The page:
Rehabilitators at The Turtle Hospital in the Florida Keys assess critically endangered, cold-stunned Kemp's ridley sea turtles flown in after rescue in New England. The Turtle Hospital<p>NEAQ and local rescuers begin seeing turtles every fall when water temperatures drop to that 50 degrees F threshold, and typically expect to find them into early January. After that, <a href="https://www.ecowatch.com/sea-turtle-cape-cod-weather-2621527394.html" target="_self">temperatures are so cold that any animals found are usually no longer alive</a>.</p><p>Merigo estimated that this year's cold season "looks very busy" and noted that local rescue efforts had already surpassed 400 turtles.</p><p>"It is a lot of animals. They're still coming in," she told EcoWatch as she surveyed 39 rescued turtles that day and 20 the day prior. "So far, this is a huge year."</p><p>At NEAQ, the turtles are gradually warmed up about five to 10 degrees F a day. More aggressive warming can cause serious damage and the turtle might not survive, Merigo said. Emergency treatments also include providing replacement fluids, balancing electrolytes and addressing pneumonia. Assessments take place for other serious problems too, such as shell or limb fractures, frostbite, emaciation and eye damage.<span></span></p><p>As local aquariums don't have the capacity to care for all the injured turtles, a group of private pilots called <a href="https://www.turtlesflytoo.org/" target="_blank">"Turtles Fly Too"</a> donated planes, fuel and time to transport some to various partner facilities around the country. Other turtles were driven to closer care facilities.</p><p>"We have a huge network of really great partners working with us, so if we can spread out the care, we can give better care to all the animals," Merigo said.</p><p>The 40 Kemp's ridley sea turtles recovering in The Turtle Hospital will continue to be treated and rehabilitated anywhere from 30 days to a year, depending on the severity of injuries, Zirkelbach said.</p><p>The turtle expert noted that while she's treated cold-stunned turtles from the north before, the newest arrivals were the most cold-stunned Kemp's ridleys ever received at one time.</p>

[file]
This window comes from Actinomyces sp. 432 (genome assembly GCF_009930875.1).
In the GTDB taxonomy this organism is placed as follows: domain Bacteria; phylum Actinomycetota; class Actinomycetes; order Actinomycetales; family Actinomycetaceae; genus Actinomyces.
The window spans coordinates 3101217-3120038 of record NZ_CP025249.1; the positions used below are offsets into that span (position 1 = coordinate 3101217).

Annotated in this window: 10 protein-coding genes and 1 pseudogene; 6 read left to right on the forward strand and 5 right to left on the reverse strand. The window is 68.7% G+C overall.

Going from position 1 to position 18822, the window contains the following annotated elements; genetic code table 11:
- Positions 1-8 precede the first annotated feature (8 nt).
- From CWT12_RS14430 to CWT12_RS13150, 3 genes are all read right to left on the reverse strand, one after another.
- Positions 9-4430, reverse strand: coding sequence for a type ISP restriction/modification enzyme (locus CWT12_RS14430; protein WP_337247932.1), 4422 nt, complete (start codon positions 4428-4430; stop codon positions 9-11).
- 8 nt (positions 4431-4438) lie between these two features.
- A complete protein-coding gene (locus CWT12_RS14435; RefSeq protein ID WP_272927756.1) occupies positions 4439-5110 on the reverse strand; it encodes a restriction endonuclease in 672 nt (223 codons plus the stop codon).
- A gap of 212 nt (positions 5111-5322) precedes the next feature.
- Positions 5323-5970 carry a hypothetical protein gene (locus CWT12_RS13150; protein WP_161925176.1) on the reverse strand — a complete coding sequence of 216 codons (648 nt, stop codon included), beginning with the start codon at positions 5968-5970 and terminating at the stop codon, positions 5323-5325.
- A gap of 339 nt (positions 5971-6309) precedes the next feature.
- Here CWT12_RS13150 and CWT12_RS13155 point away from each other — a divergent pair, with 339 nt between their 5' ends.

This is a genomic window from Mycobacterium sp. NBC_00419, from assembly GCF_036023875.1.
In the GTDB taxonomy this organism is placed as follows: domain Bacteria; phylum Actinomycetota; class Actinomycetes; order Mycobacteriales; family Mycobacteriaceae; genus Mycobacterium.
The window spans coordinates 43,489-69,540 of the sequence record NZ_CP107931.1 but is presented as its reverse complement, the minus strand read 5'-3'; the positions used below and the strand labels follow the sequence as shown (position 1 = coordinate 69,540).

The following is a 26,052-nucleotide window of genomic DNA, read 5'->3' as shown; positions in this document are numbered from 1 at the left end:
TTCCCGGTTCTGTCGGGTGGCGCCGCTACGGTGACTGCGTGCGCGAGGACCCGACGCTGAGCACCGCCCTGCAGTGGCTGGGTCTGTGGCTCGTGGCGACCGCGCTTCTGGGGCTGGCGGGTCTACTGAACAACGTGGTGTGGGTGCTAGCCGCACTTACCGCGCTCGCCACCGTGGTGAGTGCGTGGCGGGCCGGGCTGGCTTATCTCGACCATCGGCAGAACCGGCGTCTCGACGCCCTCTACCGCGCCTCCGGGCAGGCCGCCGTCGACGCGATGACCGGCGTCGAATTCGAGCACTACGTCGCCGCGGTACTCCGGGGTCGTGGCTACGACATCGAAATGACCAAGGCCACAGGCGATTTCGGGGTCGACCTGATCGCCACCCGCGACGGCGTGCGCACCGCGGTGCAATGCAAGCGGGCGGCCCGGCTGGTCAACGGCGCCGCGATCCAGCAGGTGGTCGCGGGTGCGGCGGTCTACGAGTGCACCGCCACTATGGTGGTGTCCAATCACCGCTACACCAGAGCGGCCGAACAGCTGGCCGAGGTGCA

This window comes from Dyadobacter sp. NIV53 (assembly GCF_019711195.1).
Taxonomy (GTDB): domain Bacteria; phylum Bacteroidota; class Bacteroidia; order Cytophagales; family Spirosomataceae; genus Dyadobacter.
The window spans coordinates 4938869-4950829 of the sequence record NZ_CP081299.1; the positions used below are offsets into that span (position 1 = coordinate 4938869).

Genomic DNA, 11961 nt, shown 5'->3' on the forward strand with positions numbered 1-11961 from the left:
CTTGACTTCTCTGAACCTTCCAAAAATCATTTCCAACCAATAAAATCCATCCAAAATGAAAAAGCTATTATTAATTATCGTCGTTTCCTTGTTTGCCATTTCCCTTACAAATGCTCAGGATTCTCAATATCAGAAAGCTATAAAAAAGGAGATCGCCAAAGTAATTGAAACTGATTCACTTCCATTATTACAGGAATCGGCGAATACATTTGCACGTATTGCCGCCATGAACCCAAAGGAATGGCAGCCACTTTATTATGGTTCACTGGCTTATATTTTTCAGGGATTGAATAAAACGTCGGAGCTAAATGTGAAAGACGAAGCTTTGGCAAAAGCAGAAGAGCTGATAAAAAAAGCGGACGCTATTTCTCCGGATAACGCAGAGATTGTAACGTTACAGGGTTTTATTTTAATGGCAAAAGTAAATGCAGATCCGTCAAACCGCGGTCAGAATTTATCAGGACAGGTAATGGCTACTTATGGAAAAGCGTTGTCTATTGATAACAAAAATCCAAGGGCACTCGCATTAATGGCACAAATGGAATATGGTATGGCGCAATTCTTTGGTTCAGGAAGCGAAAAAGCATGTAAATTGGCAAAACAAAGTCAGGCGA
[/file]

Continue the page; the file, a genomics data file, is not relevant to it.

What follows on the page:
After rescue, cold-stunned sea turtles received immediate emergency care and assessments at the New England Aquarium. Caitlin Cunningham / New England Aquarium<p>In the past decade, the Gulf of Maine, which spans from Cape Cod to Nova Scotia, has warmed 99 percent faster than the rest of the ocean, Zirkelbach said. The warm water encourages turtles that migrate north along the Gulf Stream in warmer months to stay in the bay longer.</p><p>"Turtles that fail to migrate south get stuck in the unique horseshoe-shaped topography of the Cape Cod peninsula, and when temperatures drop, the bay becomes a death trap," she added.</p><p>Before ocean temperatures warmed, the waters of Maine were too cold for many of these sea turtles, Merigo echoed. Now, with warming sea surface temperatures, Maine can reach the high 70s to low 80s, which is "perfect turtle temperature," she said. The potential for more turtles getting trapped in the bay and then cold-stunned is nerve-racking for Merigo.</p><p>In addition to shifting habitats as waters warm, warming global temperatures also disrupt natural gender balance in sea turtles, Merigo warned. Gender is determined by the temperature of eggs in nests, and as the planet warms, it will result in all females at some point, she said.</p><p>"The turtles we work with are all endangered and threatened," Merigo said. "For sea turtles in general, the future is a little grim. Climate change is real; it does impact them."</p>